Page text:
The battle over a proposed sale of American evangelism’s ‘Missions Pentagon’ raises questions of missionary strategy and nonprofit accountability. What responsibility do ministries have to their founder’s vision—and to those who sacrificed to fund it?
Sometimes public events aren’t quite as public as they seem. There’s a lot that goes on behind the scenes. Such was almost certainly the case, for example, with the Aug. 29 release of a “Nashville Statement” on human sexuality. Drawn up in significant measure by thoughtful people with close ties to the Council on Biblical Manhood and Womanhood, the statement is intended to serve evangelical Christians as a reference point on sex and gender issues.
Evangelical leaders and theologians founded CBMW in the late 1980s to provide similar guidance—from a frankly Biblical perspective—concerning the respective roles of men and women in the home, the church, and beyond. Part of CBMW’s enduring fruit was a document called the “Danvers Statement,” spelling out a so-called “complementarian” view of God’s intended relationship between men and women. Danvers was seen by many, and accurately so, as a response to the growing acceptance by many evangelicals of an “egalitarian” view that seemed more in keeping with the tone of a contemporary secular culture.
But who could have known how quickly the discussion would move past male and female relationships to a conversation instead on who is male, who is female, and who is somewhere in between? Most of us would have been hard-pressed 25 years ago to provide even a general working definition of the term “transgender.” We’re not much more ready in 2017.
So who has the right in such a confusing context to step up and help us navigate such a sticky wicket? What gives an independent and freewheeling group like CBMW the prerogative of telling the rest of evangelical Christendom what we’re supposed to think and teach on all these startlingly radical gender issues?
Most of us would have been hard-pressed 25 years ago to provide even a general working definition of the term ‘transgender.’
I ask that because the evidence suggests quite a few folks are fairly cautious about offering such advice. Only 159 individuals from across the country accepted the invitation to be up-front signatories to the Nashville Statement. I have no doubt there will be hundreds—and probably even thousands—of secondary signers. But for an issue said by some Christian leaders to be the dominant cultural question of our lifetimes, 159 people is a pretty paltry initial showing.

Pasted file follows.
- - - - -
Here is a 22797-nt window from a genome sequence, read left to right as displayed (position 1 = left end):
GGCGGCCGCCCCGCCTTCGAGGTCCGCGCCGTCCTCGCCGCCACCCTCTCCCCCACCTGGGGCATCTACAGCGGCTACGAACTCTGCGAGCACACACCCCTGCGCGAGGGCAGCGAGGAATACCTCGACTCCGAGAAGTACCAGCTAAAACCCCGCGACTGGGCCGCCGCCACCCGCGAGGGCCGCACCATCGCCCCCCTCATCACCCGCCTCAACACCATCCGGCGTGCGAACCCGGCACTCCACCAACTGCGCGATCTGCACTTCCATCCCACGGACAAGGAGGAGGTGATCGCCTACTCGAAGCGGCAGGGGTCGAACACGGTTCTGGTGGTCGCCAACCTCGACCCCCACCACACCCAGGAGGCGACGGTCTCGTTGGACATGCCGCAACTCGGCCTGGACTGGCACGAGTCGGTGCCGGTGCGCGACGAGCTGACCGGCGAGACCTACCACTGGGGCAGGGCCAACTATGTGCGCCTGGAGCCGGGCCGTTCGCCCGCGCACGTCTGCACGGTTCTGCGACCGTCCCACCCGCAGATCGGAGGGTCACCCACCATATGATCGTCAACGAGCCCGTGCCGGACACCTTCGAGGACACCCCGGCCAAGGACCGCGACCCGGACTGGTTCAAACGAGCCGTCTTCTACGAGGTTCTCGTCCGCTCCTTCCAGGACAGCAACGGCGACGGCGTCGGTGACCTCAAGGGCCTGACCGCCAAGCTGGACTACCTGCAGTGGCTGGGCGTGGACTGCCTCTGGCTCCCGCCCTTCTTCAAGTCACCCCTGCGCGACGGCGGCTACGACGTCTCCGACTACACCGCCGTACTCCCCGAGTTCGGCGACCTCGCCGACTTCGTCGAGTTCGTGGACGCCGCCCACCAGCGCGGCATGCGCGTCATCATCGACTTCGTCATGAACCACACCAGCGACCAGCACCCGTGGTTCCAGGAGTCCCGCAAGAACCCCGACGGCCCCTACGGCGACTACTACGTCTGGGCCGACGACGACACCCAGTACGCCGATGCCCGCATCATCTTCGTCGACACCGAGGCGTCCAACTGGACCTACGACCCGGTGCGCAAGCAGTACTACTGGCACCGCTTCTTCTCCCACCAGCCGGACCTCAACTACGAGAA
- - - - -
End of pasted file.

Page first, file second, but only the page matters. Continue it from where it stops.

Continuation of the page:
CBMW, I’m sure, will be happy to show you who’s on the list of 159. But maybe we ought to be asking instead who’s not there. That, of course, is a disruptive question to pursue. But there are indeed lots of genuinely good reasons someone might not sign—explanations I heard when I touched base with some folks I thought might be there but weren’t:
• “I wasn’t invited to sign.” But if an invitation was required, I thought to myself, this venture was private, and not public.
• “I heard about it, but with less than 48 hours to decide.” That was admittedly a bit of awkward planning on the part of CBMW.
• “I am in senior management with the organization where I’m employed, but I’d think twice before signing something in public that might seem to speak for my whole organization.”
• “I am in a campus ministry, and find this to be an excellent statement. I would very much like to sign. It would give me a great foundation for discussions with my students. But there’s also a real chance it could bring an end to our ministry’s presence on this campus.”
• “I am part of a denomination and a local church that have already spoken on these issues. If I signed this as well, it might look as if I’m piling on, and that I’ve got a hang-up on this one issue.”
So who’s left? You be the judge as to who ought to put his or her name on the line—and who deserves an empathetic response for holding back.
I signed. So did our editor in chief, Marvin Olasky. Our employer knows that WORLD is a sufficiently public target that we might take a hit or two from readers who consider us intolerant and fanatically narrow-minded. But we think we’re ready for that discussion.
The Danvers Statement 30 years ago wasn’t perfect. The Nashville Statement of 2017 isn’t perfect either. Both will continue to be improved with age. Read this newest installment and see what you think. And if you choose not to sign, we’d be interested in hearing your reasons.